The American Institute of Architects (AIA) has announced that its executive vice president and chief executive officer Robert Ivy, FAIA, will retire at the end of 2021 after a transformative, decade-long tenancy in the association’s top leadership role.
As detailed by the AIA this morning, Ivy led the institute through numerous impactful changes since his appointment in 2011 including a restructuring of the Board of directors to “encourage nimble debate and decision making,” the organization’s successful “digital transformation” across a multitude of platforms, overseeing an ongoing awareness campaign and reconstituted philanthropic foundation, and maintaining what the AIA called a “consistent, assertive public voice based on architects’ values.”
Under his tenure, Ivy, a veteran of McGraw-Hill and celebrated former editor of Architectural Record, also shepherded the AIA through a remarkable, post-recession period of financial stability and membership growth. Under Ivy, the AIA reached a record-setting benchmark of 95,500 members across over 200 chapters and components in the United States and further afield. This figure represents the AIA’s highest total membership since the organization was established in 1857 in New York City by a group of 13 architects—Charles Babcock, Henry W. Cleaveland, Henry Dudley, Leopold Eidlitz, Edward Gardiner, Richard Morris Hunt, Fred A. Petersen, Jacob Wrey Mould, John Welch, Richard M. Upjohn, Joseph C. Wells, and Richard Upjohn serving as the inaugural president—with the goal to “promote the scientific and practical perfection of its members.”
More recently, Ivy led the association through a period of political and societal turbulence that found the association taking “strong stands on urgent matters facing contemporary culture, including climate action and racial equity.” During this period Ivy, per the AIA, has been “instrumental in the AIA’s championing the positive and necessary role architects can play in issues such as sustainability, resilience, school safety, immigration, infrastructure, and shoring up the pipeline for present and future architects by addressing equity, diversity, and inclusion in the profession and society.“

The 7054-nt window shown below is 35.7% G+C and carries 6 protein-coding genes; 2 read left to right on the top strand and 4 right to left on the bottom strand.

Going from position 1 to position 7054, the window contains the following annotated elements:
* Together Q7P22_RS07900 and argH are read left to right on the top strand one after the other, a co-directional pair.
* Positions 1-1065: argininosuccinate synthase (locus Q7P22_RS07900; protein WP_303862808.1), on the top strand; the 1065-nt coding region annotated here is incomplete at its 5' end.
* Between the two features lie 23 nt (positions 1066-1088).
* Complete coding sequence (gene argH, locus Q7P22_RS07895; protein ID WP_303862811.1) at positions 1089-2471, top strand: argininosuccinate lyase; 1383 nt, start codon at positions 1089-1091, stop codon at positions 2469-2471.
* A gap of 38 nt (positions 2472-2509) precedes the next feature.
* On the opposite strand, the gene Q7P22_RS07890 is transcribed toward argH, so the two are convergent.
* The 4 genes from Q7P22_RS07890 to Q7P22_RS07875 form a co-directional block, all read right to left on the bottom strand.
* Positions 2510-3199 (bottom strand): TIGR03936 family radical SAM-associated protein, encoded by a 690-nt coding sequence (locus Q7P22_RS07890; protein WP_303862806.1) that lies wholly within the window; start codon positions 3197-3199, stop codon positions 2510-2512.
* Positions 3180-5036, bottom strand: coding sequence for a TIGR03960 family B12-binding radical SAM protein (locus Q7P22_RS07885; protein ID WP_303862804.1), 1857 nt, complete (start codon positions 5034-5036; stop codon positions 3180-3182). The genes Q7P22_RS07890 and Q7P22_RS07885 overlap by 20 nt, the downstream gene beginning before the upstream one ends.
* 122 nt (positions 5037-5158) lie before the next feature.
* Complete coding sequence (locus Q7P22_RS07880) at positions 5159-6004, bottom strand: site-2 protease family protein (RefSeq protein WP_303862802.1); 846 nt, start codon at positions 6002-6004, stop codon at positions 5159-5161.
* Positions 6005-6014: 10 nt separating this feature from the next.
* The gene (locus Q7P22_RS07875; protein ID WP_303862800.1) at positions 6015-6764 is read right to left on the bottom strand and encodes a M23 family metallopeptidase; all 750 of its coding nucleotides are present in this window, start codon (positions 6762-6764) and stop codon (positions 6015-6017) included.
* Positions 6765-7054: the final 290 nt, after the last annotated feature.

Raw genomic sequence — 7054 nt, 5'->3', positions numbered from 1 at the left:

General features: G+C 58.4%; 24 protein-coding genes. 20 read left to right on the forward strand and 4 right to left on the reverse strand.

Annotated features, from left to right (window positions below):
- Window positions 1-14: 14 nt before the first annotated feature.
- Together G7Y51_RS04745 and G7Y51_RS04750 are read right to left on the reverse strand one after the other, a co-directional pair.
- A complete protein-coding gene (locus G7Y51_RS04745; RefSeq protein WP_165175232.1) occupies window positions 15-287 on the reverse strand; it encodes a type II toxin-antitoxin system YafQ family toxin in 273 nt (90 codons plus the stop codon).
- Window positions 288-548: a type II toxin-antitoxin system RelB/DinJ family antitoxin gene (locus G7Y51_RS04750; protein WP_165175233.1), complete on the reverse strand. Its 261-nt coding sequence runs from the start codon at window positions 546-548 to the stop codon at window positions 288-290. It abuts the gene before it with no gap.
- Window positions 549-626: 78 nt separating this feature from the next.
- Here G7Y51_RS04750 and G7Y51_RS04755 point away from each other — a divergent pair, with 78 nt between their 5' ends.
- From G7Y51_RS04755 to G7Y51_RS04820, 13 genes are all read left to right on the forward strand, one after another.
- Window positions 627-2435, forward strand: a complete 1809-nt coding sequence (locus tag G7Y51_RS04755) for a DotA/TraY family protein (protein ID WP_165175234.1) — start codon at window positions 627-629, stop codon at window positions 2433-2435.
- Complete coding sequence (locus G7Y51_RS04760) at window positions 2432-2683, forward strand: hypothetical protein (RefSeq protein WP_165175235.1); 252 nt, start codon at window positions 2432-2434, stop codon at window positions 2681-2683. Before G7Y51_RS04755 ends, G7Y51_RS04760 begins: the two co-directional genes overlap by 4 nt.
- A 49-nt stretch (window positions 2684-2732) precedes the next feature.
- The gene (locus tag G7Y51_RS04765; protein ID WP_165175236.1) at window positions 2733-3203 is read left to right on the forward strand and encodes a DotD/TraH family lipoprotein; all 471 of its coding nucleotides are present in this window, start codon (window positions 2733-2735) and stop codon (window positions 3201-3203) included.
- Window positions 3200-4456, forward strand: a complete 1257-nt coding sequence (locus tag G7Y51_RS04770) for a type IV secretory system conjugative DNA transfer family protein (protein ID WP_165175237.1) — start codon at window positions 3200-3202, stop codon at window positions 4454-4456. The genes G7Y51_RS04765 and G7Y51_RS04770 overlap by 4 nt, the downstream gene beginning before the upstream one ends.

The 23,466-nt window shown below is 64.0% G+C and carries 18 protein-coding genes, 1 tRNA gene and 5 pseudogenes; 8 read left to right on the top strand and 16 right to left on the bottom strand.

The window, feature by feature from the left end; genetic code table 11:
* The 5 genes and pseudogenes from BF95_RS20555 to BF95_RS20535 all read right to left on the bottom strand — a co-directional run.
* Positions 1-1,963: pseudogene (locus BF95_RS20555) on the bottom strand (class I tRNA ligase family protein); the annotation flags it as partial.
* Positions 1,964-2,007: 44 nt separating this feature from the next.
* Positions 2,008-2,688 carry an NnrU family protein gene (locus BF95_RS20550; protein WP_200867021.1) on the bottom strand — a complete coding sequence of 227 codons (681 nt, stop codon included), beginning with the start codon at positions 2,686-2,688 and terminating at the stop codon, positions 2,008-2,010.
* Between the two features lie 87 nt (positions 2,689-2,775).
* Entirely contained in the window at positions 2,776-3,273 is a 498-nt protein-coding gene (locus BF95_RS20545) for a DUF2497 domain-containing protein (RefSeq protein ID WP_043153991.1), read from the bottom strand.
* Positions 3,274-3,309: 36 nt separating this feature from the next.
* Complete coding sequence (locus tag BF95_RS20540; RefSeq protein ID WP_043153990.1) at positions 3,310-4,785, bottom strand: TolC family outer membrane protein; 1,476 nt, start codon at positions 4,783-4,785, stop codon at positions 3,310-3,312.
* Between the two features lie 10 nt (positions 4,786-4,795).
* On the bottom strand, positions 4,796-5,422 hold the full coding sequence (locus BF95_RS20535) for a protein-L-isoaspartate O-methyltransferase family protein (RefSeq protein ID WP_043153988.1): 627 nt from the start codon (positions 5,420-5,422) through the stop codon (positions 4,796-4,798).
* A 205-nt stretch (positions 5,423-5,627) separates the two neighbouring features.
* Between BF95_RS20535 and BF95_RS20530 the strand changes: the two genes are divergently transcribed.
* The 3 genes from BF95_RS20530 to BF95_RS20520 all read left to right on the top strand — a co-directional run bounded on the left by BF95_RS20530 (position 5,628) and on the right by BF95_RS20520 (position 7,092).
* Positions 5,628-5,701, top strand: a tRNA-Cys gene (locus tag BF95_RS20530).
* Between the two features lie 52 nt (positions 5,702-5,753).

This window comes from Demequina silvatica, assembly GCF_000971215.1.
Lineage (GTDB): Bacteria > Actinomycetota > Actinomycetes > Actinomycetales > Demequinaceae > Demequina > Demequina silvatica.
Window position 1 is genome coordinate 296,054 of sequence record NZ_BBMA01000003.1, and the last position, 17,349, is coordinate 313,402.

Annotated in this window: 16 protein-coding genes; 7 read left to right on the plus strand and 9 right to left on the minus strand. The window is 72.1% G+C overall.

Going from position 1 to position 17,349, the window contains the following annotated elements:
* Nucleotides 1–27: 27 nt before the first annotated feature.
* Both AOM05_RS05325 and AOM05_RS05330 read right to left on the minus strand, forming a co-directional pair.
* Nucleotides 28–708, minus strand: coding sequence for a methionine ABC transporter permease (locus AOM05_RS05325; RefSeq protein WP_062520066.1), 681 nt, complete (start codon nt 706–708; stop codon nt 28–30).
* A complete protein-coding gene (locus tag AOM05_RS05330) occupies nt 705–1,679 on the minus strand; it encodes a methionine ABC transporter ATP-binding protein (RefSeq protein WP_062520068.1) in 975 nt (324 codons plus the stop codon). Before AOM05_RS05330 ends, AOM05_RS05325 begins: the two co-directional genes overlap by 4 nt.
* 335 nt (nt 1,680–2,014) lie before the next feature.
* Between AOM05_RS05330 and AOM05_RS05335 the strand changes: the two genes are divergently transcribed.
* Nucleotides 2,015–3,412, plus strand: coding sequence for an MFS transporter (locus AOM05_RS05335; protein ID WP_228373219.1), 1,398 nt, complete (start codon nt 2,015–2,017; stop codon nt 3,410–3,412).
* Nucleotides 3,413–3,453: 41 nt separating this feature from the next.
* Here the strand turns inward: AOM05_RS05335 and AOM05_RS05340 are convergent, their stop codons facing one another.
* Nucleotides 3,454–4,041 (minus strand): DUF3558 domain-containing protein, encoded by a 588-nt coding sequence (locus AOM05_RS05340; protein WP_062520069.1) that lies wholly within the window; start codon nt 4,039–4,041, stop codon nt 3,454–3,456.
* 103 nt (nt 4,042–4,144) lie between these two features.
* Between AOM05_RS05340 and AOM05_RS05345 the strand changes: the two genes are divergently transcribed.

As AN has reported in the past, Ivy’s tenure wasn’t completely without controversy. In the hours immediately following the presidential election of Donald Trump in 2016, the AIA released a memorandum containing “conciliatory and supportive language“ in support of Trump’s $500 billion infrastructure building program (a program which went on to become something of a running joke throughout his presidency). Reactions to the memo from AIA members were swift and highly critical. As a result, Ivy eventually issued two apologies, the second of which was a joint video apology with former AIA National president Russ Davidson.
“Robert’s leadership and vision have been instrumental in successfully moving the organization forward through challenging times, realigning its values with today’s membership, and positioning the organization to address society’s most pressing challenges, including climate action and racial and ethnic equity,” said AIA 2021 President Peter Exley, FAIA, in a statement. “He will leave behind a legacy that has enhanced the standing of architects and laid the foundation that is critical to creating a more welcoming and inclusive profession for the future.”
AN will continue to update this announcement with reactions to his retirement from AIA members and the larger architecture community. You can read more about what Ivy achieved during his time leading the AIA here.